When encouraging preparedness against the threat of wildfire we should always consider the human dynamics at play. There is a physiological impact related to the loss of homes during a wildfire event. The emotional repercussions of losing personal belongings are far greater than losing the house itself to the fire, which can always be rebuilt better and bigger. This is why we need to inspire people to reduce the wildfire risk to property, infrastructure and public safety in the wildland/urban interface by helping communities become fire adapted.
Structure Protection Equipment
Structure protection and, more specifically, the use of Structure Protection Equipment (SPU) to protect structures and assist fire suppression in the USA and in Canada have become increasingly recognized as a key component in the wildfire suppression tool kit. Most of this interest has been developed more recently over the past 10 years. SPU equipment or packages available on the market are comprised of components combining existing wildland fire suppression equipment such as a high-pressure fire pump with irrigation type technology.
There is a clear lack of understanding and an information gap when it comes to SPU that can explain why the use of such equipment is rarely considered in the context of preparedness similar to creating a defensible space around homes and private property. When people are looking at ways to get ready and prepare themselves in the event of a wildfire, the information is simply not available in a prominent manner. FireSmart Canada has even recognized the absence of this relevant information regarding SPU. Officials from that association have already indicated that a rewrite of the FireSmart manual will be taking place over the next two years and will most likely include a chapter on SPU to help close the knowledge gap in Canada.
SPU is a value-added tool to all the FireSmart and Firewise® measures. In an ideal world, homeowners would create a defensible space built with fire resistant materials and a sprinkler system installed. Due to the historical success of suppression agencies, a lot of people don’t necessarily see the need to prepare themselves for a wildfire event.
Growth of the WUI
In the years to come, there is an expected growth of the Wildland Urban Interface (WUI), the geographic location where the forest meets the community, due to the increase in residential homes and businesses in that area. Coupled with climate change predictions, a doubling of intense fire events are forecasted by 2040. Expansion of the WUI can mostly be attributed to the corresponding development into more remote wildland areas to exploit natural resources and back country recreation opportunities. The progression is causing the area of concern for fire suppression agencies to grow rapidly. This continues to stretch the capacity of suppression agencies further and further, putting much more emphasis on the need for improved preparedness, increased risk management for private land owners and companies to take on more direct responsibilities to protect their own assets.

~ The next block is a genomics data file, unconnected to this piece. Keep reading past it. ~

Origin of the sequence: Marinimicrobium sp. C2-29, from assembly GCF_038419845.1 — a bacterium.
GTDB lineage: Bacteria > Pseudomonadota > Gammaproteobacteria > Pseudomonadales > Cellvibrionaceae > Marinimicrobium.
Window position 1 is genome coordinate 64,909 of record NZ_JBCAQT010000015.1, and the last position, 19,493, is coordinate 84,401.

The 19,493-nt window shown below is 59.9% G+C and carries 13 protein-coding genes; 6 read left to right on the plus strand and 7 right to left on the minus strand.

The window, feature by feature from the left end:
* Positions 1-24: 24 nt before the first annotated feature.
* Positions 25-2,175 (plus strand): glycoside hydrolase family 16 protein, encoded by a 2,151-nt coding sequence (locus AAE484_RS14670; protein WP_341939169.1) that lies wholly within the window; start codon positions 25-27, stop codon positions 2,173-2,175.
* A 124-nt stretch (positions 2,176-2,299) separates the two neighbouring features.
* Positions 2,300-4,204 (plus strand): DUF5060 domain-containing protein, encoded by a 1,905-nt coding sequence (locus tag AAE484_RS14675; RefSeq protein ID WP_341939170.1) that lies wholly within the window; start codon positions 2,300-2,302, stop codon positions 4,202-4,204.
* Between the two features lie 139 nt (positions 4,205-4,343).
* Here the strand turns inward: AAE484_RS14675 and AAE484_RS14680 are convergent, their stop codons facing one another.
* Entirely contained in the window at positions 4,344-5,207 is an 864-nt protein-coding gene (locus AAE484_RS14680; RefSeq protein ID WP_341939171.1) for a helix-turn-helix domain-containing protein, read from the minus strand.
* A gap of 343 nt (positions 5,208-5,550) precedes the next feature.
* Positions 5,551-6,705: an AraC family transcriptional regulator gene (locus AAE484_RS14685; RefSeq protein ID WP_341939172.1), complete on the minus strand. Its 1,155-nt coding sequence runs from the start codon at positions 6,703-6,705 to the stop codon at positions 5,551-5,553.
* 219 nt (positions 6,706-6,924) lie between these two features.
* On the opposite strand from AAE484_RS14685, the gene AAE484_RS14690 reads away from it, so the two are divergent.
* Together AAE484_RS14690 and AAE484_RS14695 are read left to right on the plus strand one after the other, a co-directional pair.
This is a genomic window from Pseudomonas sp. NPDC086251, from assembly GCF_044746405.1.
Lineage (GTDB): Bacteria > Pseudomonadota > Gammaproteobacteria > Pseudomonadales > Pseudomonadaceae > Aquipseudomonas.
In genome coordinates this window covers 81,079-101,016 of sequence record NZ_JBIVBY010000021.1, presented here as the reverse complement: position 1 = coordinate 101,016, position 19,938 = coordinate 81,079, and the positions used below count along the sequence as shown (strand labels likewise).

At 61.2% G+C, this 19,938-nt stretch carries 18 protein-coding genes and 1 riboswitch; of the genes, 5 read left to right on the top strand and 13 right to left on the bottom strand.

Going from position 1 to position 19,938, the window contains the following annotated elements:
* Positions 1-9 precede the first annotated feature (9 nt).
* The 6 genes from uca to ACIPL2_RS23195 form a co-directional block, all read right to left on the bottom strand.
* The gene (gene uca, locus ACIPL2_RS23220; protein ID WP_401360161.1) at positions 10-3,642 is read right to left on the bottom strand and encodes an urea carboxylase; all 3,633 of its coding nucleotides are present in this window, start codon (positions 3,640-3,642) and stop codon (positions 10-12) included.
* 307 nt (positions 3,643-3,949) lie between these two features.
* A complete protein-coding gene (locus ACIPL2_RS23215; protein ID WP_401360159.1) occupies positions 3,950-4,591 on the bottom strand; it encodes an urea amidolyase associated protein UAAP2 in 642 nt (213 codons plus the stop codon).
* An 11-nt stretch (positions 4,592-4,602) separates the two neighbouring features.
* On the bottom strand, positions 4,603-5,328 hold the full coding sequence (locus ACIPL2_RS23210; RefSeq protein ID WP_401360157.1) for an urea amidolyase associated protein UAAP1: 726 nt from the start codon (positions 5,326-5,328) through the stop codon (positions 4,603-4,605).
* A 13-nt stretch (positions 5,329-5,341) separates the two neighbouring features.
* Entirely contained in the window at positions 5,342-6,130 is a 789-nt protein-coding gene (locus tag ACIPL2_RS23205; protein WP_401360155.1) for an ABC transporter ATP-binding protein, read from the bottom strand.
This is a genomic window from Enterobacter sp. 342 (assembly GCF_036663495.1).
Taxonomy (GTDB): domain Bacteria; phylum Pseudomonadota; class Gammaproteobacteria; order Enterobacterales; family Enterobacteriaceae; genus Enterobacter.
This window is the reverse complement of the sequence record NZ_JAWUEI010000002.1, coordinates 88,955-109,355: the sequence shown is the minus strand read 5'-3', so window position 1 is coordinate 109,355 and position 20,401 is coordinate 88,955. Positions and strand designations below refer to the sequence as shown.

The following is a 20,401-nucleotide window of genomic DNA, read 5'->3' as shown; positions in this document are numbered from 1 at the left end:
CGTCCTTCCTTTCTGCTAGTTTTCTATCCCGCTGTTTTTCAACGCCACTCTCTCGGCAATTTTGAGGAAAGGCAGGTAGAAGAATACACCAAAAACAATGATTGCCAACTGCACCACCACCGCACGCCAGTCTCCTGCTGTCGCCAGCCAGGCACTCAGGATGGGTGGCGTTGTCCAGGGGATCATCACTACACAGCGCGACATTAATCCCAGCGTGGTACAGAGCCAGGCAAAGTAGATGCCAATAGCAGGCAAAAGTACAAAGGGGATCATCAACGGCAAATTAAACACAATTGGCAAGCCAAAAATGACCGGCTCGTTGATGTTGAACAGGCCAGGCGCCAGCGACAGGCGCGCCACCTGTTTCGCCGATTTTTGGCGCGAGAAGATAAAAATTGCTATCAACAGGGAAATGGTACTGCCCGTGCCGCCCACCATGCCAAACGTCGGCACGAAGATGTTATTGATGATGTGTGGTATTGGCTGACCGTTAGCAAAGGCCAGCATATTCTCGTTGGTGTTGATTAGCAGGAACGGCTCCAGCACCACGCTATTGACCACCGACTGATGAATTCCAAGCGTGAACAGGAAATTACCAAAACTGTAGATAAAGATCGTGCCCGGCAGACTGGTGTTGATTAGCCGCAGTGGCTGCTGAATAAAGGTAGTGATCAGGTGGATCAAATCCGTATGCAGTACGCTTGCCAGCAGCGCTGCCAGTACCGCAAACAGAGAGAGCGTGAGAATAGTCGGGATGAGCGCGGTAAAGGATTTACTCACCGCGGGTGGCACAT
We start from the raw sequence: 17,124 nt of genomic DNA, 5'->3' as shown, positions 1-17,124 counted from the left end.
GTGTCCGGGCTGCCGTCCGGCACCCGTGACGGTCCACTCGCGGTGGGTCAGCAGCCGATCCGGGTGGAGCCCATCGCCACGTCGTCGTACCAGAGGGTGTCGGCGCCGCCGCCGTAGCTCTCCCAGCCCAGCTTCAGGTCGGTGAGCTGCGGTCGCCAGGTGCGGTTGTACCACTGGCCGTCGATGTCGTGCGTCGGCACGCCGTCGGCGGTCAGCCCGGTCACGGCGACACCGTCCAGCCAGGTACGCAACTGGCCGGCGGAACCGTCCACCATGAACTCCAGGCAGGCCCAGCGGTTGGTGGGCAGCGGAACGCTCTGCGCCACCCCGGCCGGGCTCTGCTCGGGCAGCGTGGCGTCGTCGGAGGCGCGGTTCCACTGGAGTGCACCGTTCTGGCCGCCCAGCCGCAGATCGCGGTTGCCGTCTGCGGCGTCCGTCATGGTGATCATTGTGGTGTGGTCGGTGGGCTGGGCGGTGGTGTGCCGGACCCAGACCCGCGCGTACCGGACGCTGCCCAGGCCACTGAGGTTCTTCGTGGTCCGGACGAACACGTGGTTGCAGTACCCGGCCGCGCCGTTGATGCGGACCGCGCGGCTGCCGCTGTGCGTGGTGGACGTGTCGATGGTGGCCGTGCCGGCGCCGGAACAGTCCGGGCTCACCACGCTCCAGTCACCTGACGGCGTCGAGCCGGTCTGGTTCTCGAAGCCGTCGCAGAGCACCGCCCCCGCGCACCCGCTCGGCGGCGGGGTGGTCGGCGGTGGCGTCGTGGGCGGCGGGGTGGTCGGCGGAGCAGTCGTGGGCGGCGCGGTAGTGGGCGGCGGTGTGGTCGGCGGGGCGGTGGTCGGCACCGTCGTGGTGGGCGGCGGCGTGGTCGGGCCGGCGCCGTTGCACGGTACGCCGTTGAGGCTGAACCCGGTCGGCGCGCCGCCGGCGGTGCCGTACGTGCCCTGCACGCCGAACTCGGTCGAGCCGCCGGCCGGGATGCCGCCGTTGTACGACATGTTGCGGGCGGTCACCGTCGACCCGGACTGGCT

In British Columbia the use of SPU is now a standard component of the suppression tool kit whenever structures are being threatened. Increasingly, structural fire departments are taking the initiative to buy their own SPU equipment in BC so that they don’t have to rely on the province’s central cache and because they have learned to recognize the value of this equipment to protect structures. A very similar approach to SPU use can be found in Australia where sprinklers are deployed to help protect structures from an oncoming wildfire. Suppression agencies have incorporated their use wherever possible. Much less evidence can be found where SPU are being used in preparedness or pre-emptive manner to help mitigate or protect structures from future wildfire events. There are some notable exceptions to this, including several examples from Australia where pre-installed sprinklers are directly attributed credit for saving homes.
The key factors in considering the need for increased use of SPU and the potential for this use to grow in the future can be boiled down to four main drivers; SPU effectiveness in protecting structures; cost; size of the WUI and other associated areas that have structures at risk; climate change and potential for more intense wildfire events.
The unprecedented development in the WUI and other high-risk zones, combined with the projected climate change factors, create conditions for a perfect storm with some certainty that increased damage to structures from wildfire will occur unless current land management, suppression and preparedness strategies are adapted to this new emerging reality. The situation is already causing governments and fire agencies around the world to rethink their ability to suppress all wildfires as well as their ability to provide the historical level of protection to assets. Laws and regulations are evolving and are placing more emphasis on land developers, industry sectors, local governments and private land owners/homeowners to take on further responsibility to help protect their assets to reduce government liability and sole reliance on fire suppression agencies. Given the current and projected realities we can expect this trend to evolve in the years to come and the need to be ready and fire adapted will be more present than ever.